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Excel to Google Earth Tool Released

The Excel to Google Earth (E2G) tool has been developed for mapping data stored in Excel spreadsheets. This tool can help overcome several of the barriers that have limited the use of mapping for decision support and monitoring and evaluation.
Excel to Google Earth Tool Released

Map of Nigeria made with the Excel to Google Earth tool

January 12, 2009

Easy to Use

The Excel to Google Earth (E2G) tool is easy to install and use. All that is required is an Excel spreadsheet that has geographic identifiers (district, ward, province, etc.) included as part of the data. A wizard walks the user through the steps necessary and provides the opportunity to modify the color selections and classification breakdowns used on the map. Once the user has defined the elements of the map, a Google Earth compatible KML file is created and displayed in Google Earth.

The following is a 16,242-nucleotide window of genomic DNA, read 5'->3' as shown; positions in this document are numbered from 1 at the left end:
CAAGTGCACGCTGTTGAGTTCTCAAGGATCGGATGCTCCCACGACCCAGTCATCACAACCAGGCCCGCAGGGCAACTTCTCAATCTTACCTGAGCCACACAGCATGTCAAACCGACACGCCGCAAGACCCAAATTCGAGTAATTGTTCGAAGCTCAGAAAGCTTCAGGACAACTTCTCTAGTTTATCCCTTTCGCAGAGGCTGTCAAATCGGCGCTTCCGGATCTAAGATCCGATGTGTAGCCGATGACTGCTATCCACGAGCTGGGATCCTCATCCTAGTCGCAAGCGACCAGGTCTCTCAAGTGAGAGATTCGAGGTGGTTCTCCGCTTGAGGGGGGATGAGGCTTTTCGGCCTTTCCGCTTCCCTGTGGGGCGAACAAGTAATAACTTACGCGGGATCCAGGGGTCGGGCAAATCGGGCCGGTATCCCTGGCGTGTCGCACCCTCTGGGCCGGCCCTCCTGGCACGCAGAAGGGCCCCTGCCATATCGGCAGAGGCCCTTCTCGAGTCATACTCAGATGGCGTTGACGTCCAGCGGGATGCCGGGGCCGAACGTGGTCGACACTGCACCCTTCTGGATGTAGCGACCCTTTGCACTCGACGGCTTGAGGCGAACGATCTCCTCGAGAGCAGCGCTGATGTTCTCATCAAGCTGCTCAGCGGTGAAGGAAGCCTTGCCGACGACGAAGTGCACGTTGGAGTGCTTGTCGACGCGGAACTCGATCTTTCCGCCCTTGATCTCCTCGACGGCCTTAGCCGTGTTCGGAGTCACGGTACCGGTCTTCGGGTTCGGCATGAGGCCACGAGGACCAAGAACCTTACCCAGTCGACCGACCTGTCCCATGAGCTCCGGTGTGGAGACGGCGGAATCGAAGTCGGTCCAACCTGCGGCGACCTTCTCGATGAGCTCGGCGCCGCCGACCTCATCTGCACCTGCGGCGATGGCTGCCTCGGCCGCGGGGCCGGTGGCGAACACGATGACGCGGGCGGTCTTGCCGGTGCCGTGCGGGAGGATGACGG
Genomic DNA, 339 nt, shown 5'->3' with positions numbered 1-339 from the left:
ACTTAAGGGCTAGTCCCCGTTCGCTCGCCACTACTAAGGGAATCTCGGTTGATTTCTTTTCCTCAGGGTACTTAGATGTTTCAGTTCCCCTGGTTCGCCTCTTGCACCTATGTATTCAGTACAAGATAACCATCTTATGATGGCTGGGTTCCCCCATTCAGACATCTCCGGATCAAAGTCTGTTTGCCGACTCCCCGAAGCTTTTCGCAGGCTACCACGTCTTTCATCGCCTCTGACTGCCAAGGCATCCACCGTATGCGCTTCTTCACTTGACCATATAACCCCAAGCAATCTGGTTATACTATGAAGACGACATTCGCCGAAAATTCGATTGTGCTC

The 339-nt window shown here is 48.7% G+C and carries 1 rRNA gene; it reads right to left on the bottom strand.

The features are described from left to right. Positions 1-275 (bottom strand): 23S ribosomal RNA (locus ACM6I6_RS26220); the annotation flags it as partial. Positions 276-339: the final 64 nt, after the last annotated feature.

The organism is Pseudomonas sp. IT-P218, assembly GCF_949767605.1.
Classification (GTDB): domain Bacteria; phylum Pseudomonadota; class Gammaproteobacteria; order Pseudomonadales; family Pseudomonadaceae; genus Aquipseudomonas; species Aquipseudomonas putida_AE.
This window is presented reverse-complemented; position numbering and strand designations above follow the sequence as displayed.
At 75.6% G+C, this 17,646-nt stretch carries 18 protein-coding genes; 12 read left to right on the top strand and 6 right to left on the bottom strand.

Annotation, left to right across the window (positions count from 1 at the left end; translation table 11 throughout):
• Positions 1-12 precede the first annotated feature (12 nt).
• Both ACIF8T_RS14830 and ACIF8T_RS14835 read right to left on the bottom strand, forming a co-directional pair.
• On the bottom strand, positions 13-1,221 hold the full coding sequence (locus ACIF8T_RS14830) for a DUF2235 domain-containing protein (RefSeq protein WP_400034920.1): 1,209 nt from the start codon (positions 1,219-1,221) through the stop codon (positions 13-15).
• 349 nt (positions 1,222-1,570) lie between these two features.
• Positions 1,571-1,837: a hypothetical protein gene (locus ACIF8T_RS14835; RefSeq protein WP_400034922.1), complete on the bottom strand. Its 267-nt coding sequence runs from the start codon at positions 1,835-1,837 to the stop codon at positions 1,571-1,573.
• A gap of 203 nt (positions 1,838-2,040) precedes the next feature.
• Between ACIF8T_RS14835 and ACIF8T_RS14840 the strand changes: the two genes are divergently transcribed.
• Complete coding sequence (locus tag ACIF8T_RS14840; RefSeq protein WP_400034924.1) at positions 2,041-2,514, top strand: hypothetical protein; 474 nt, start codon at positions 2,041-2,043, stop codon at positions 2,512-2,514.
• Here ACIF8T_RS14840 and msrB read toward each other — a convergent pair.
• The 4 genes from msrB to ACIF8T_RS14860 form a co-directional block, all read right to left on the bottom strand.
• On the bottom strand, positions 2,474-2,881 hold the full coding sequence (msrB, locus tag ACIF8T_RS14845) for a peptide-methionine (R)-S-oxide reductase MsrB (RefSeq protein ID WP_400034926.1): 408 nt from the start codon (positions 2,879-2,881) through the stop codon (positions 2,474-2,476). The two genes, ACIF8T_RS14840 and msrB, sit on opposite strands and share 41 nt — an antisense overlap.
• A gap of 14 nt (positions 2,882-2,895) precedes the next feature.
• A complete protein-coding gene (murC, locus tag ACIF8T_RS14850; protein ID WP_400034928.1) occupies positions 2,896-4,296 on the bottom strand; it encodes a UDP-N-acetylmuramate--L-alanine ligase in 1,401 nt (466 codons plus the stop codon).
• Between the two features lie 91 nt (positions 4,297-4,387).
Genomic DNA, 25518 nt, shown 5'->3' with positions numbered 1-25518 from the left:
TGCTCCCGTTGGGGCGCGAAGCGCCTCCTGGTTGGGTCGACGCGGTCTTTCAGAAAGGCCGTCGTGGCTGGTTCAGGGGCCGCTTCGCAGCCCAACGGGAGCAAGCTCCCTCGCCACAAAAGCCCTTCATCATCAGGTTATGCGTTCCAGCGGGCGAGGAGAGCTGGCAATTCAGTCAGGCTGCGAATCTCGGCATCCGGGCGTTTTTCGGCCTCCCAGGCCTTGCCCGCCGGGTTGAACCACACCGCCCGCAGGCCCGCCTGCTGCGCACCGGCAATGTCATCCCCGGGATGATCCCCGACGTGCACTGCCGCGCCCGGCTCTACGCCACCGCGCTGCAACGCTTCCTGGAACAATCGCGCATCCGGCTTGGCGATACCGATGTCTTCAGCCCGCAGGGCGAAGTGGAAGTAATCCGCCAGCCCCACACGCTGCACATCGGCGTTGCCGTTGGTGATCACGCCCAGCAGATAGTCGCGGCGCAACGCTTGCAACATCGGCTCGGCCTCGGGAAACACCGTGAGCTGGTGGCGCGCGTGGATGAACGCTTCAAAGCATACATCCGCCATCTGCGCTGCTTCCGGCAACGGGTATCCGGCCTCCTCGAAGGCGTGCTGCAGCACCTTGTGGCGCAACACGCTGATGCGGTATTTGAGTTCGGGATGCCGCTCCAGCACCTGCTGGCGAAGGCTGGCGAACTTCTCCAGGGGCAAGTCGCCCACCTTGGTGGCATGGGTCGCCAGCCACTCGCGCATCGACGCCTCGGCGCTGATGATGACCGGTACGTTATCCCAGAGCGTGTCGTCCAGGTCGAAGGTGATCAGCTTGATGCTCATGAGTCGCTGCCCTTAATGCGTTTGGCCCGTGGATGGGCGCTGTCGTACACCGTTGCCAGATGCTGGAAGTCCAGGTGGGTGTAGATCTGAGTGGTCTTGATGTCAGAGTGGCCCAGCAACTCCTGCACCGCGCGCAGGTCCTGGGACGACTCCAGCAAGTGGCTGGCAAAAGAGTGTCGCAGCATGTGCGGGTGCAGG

Easy to Export

Once the KML file is opened in Google Earth it can be printed out or saved as a .jpg file for inclusion in reports or publications.

Strengthens Data

In order to map data using the tool, it is necessary for the spreadsheet to conform to data schema best practice. This means the data has one record per geographic unit and variables associated with each geographic unit. Structuring data this way makes it easier to maintain, analyze and update the data. This leads to more robust data sets and a stronger data infrastructure.

Target Audience

While the tool is not a substitute for a geographic information system (GIS), it does provide a free, easy to use means of displaying data on a map. It can help decision makers, program planners and anyone else who uses Excel see their data mapped.

Access E2G!

http://www.cpc.unc.edu/measure/e2g

Background

The Excel to Google Earth tool was initially created for use in the 15 PEPFAR focus countries and the Democratic Republic of the Congo to enable decision makers, program planners and analysts at all levels to display their Excel-based administrative region data on a thematic map.

For questions, contact John Spencer, Senior GIS Specialist, at e2ghelp@unc.edu.